Mad as Hell
One of my all time favorite movie scenes features Peter Finch as the character Howard Beale in the 1976 film “Network.” (You can listen to the scene online at: http://www.americanrhetoric.com/MovieSpeeches/moviespeechnetwork2.html
and more about the film itself can be found at: http://en.wikipedia.org/wiki/Network_(movie)
I like the scene because Finch expresses so well how I increasingly find myself feeling these days.
So what am I mad about? Lots of things about war, politics, the environment, and popular culture, but for the purposes of this blog, I am angry about the continuing dismal state of educational research, especially in the field known as “instructional technology” or “educational technology.”
I am a professor at a large research university (see http://www.uga.edu/
). Ever since I arrived here, my performance has largely been based upon the degree to which I have been successful in publishing articles in so-called refereed journal articles. Since I joined the UGA faculty in 1982, I have been successful enough to be awarded tenure and be promoted, first to Associate Professor, and later to Full Professor.
Increasingly, academics are being judged on their ability to attract outside funding, but refereed journal articles remain the primary currency of the realm at research universities such as mine. For example, my College of Education maintains a link on its web pages under the heading “UGA Ranked Nation's 2nd Most Prolific University In Education Research” at: http://www.coe.uga.edu/coenews/2002/ProlificResearch.html
What makes me so mad is that despite the success that my colleagues and I have enjoyed in publishing refereed journal articles, our state remains near the bottom of the rankings on virtually every indicator of educational attainment. Consider high school graduation rates in the USA. Georgia remains 49th out of 50 states with respect to the number of ninth graders who complete high school within four years (see: http://www.unitedhealthfoundation.org/shr2004/components/hsgrad.html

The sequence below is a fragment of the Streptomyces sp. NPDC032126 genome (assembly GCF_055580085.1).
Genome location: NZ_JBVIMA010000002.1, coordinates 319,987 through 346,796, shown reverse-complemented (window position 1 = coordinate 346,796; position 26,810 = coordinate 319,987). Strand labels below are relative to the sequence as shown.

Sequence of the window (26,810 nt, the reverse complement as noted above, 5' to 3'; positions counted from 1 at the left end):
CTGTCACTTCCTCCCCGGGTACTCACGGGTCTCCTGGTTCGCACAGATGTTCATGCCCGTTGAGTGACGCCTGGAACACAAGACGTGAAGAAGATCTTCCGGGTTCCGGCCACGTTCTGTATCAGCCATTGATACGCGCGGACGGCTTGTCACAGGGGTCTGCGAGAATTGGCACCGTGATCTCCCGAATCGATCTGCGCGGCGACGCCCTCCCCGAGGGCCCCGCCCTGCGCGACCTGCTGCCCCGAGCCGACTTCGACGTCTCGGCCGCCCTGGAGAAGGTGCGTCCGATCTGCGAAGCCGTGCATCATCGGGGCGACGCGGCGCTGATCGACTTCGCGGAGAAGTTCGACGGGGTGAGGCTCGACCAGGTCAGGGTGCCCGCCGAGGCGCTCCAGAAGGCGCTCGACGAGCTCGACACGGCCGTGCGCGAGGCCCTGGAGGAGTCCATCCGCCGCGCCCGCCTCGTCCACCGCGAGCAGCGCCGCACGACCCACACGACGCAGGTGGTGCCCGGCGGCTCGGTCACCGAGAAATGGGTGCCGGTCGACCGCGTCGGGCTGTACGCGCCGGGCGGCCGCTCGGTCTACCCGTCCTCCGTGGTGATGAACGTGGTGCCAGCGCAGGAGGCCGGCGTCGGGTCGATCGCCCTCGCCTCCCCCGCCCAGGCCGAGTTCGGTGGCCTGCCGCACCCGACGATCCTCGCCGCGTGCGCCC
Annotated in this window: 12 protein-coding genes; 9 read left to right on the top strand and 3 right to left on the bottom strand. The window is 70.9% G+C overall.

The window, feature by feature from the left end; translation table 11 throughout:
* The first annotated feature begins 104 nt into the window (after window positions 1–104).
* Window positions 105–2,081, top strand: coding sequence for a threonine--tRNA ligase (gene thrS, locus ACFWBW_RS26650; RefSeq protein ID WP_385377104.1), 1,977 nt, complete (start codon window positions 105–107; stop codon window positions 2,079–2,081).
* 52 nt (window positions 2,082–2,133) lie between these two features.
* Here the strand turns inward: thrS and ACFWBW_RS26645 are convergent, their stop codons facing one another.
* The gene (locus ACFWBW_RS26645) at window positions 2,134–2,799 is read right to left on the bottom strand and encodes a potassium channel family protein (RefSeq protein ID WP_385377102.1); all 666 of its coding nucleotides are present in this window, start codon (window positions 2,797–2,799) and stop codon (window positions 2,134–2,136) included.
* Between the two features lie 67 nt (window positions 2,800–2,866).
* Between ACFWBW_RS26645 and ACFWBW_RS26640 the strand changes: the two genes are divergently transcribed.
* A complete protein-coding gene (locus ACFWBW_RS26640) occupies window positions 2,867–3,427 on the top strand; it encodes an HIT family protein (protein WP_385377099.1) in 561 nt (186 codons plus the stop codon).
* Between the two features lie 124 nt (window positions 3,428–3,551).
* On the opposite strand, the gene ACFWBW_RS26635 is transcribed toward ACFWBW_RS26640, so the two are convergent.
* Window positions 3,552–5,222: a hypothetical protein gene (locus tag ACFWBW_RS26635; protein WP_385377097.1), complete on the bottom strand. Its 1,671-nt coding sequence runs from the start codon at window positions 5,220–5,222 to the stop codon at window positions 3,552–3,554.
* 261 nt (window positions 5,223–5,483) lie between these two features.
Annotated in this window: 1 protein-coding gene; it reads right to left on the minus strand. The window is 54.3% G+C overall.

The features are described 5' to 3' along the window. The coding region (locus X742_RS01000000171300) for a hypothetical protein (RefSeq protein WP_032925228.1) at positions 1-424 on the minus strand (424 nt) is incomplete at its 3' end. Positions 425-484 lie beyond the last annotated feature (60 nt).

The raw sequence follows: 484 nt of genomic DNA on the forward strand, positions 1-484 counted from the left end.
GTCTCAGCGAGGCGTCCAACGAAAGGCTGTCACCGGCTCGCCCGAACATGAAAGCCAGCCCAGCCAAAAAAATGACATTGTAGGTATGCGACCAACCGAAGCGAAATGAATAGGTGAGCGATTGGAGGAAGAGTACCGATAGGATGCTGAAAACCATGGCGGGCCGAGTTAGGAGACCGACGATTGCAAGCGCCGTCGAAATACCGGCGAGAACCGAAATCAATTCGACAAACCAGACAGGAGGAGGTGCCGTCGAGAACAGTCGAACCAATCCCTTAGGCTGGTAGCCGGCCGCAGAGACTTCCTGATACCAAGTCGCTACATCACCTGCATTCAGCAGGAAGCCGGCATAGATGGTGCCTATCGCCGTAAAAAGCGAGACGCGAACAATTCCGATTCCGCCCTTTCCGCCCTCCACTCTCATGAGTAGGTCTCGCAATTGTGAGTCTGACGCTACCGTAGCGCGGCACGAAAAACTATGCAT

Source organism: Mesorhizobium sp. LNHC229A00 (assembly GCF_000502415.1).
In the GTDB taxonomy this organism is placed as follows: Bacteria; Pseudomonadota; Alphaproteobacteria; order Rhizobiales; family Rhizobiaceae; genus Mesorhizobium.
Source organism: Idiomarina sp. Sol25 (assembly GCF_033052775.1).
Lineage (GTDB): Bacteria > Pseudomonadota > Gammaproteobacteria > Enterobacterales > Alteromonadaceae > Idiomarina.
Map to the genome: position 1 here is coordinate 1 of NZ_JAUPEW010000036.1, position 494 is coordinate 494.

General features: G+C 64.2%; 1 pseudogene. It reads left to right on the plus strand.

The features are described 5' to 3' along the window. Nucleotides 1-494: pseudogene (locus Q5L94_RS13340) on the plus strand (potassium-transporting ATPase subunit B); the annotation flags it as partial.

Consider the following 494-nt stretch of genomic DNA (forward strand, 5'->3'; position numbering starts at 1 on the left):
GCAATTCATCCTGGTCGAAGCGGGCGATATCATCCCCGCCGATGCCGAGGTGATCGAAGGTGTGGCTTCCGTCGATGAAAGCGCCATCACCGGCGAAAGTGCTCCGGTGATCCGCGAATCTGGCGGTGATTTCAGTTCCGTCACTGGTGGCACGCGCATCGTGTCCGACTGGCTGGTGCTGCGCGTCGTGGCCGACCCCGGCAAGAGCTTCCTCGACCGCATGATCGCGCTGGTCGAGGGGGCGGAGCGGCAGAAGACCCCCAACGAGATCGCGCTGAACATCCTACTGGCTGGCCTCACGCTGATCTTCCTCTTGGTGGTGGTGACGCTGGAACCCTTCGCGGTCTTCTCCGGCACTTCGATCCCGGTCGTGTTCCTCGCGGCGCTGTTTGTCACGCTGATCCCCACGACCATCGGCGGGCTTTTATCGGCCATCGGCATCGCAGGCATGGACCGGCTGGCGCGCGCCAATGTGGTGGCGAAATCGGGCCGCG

). Georgia was 49th when I came here in 1982, and it remains so. It is difficult not to conclude that all the refereed journals articles that academics at The University of Georgia and all the other 34 public universities and colleges in this state have published over the past quarter century have not made a bit of difference in helping the children of this state graduate from high school with any greater success than they would have without our academic “productivity.”
Well, right now I must stop writing my first entry in this blog. My annual faculty report for 2005 is due tomorrow. Having published 7 or 8 refereed journal articles and book chapters and attracted significant external funding this past year, I’ll probably get another great annual review. So why do I feel like such a failure?